The Eyes Have It
"I was born for this," says veteran photographer and San Francisco Bay-area resident Lenny Eiger. Eiger blends the sensibilities of both artist and print maker. Eiger’s print making began in the darkroom "working through a multitude of printing processes from silver to platinum" and culminated in Eiger Studios. Along the way he founded Platinum Editions in NY, which output the work of many storied photographers, including Richard Avedon.
Unlike many fine art printers, Eiger bridges the analog and digital world. His studio employs the 12-color Roland d’Vinci system, the gamut and color accuracy of which Eiger is an ardent proponent of. "I can’t say enough about Roland quality, it’s fantastic," he says. Thanks to the ability to move the printing base point, proof printing and nozzle checks are much easier, he adds.
He also owns the area’s only 8,000 dpi Aztek Premier drum scanner. Fine art is captured with a 4x5 camera and though Eiger will print digital files, he remains partial to the image quality of medium and large format film. "There is no way around the reality of the math," he says. "No degree of interpolation can replace information that just isn’t there."
Eiger also has a dedicated B&W printer with Piezotone inks originally developed by Jon Cone. "We use Cone-based, custom mixed inks for B&W and Roland inks for the color. We print on Hahnemühle PhotoRag, Hahnemühle William Turner, Crane Silver Rag, Crane Portfolio Rag, and on occasion, Frederix Canvas."
"Darkroom prints simply can’t come close to what can be done with 100 percent rag fine art paper, the right inks, and sensitive eyes," he says.
The studio produces nothing but "museum quality" output, Eiger emphasizes, with files often in excess of 2GB. He admits to "agonizing over the colors" in a client’s work to achieve the perfect match.
There are, Eiger continues, a number of challenges in fine art reproduction. "Time and materials are costly. Reproducing artwork is difficult and time consuming at the level that we insist upon." Yet such attention to detail is integral for artists.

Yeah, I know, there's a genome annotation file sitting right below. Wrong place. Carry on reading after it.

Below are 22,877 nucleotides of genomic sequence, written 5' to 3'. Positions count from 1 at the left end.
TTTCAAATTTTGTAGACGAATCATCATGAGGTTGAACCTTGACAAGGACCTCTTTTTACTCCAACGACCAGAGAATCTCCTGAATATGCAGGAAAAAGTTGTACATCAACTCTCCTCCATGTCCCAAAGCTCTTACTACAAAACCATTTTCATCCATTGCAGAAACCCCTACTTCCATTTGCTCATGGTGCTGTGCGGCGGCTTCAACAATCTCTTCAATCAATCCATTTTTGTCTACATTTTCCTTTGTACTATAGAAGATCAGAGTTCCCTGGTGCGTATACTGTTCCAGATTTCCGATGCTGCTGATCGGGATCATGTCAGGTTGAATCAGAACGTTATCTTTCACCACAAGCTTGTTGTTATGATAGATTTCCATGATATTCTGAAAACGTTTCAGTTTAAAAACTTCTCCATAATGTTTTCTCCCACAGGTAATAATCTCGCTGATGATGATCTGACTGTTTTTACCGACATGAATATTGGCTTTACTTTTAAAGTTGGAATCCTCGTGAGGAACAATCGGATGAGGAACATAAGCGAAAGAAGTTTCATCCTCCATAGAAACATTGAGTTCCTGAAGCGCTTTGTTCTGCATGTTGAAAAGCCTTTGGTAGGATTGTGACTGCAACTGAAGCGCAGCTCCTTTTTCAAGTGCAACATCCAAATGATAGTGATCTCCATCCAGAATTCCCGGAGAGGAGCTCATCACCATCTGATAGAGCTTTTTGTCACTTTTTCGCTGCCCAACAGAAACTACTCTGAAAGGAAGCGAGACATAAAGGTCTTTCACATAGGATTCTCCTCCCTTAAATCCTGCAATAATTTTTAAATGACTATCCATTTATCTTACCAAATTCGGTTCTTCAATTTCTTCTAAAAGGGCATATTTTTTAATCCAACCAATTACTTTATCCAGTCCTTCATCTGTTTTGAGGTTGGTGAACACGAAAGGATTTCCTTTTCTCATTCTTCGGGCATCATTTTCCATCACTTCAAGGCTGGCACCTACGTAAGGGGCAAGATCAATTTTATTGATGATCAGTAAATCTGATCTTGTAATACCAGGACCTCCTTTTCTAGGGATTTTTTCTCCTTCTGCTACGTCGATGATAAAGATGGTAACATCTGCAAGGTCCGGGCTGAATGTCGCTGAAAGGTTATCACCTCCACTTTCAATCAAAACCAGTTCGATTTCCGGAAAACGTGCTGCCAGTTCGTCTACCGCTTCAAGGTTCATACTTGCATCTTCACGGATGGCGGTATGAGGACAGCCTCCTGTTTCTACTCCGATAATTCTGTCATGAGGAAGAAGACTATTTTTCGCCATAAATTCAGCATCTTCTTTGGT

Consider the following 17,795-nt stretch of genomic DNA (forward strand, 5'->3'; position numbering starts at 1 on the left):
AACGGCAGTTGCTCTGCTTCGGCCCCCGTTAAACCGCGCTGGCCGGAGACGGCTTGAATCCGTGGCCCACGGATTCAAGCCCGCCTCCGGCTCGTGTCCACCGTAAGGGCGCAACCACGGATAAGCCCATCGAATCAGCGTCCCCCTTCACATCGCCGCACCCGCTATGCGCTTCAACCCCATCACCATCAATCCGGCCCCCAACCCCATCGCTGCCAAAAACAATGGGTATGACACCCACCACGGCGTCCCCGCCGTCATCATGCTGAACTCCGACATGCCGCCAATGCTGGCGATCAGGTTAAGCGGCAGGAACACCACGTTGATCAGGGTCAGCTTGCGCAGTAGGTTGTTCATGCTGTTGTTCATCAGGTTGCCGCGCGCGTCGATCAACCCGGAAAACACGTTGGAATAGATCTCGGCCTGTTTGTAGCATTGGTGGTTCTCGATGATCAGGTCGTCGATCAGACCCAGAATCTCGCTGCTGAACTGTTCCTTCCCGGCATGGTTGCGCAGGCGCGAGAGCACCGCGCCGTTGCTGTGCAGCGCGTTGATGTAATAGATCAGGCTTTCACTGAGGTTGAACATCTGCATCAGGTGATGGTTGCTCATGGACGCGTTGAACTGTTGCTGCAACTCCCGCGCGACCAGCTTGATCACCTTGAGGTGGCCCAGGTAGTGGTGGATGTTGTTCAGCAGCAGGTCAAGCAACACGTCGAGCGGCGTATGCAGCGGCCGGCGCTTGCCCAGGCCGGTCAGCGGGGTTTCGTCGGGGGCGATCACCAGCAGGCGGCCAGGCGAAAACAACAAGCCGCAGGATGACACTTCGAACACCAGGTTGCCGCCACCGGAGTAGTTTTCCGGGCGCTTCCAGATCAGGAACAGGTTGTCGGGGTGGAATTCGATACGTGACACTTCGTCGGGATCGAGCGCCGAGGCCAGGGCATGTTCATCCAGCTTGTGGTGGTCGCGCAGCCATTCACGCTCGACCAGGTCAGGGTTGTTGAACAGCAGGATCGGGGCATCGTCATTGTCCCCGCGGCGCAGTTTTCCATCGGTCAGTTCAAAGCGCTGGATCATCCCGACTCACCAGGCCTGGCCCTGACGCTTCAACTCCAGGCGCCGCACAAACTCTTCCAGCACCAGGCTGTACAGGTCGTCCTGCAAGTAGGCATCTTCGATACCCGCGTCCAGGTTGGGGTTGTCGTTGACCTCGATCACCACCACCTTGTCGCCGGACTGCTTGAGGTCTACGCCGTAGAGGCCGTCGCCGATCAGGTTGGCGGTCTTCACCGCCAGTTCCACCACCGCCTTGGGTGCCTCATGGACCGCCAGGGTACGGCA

"Trying to communicate the subtlety of cadmium yellow light versus cadmium yellow medium, or the difference in ultramarine versus Prussian blues may be crucial to the artist’s intent and so it becomes important that we hit the color dead on," Eiger explains.
Some artists take tentative steps into new technology, while others dive in head first. NM-based artist J.D. Jarvis is emphatically the later. A painter and sculptor who describes his work as abstract surrealism, Jarvis transitioned to 1s and 0s in 1994 and never looked back. He purchased an HP DesignJet in 1997 to print his and his wife’s digital art and, like many artists, soon discovered the potential for producing prints for other artists as well.
Thus Dunking Bird Productions was born—the name owes to the perpetual motion Dunking Bird novelty toy. Business grew through word-of-mouth, the Web, and through articles that Jarvis authored on the subject of digital reproductions. Today, Jarvis employs the HP DesignJet Z3100, a printer he credits for a "quantum leap forward" in color matching.
The low-humidity environment of NM played havoc with canned profiles and Jarvis resigned himself to constant tweaking, but the Z3100’s built-in spectrophotometer makes printer calibration much simpler.
For his digital reproductions, he uses fine art papers from both HP and Hahnemühle. "I have some clients that print to canvas, but I prefer fine art papers. They connect you to traditional print making," he says.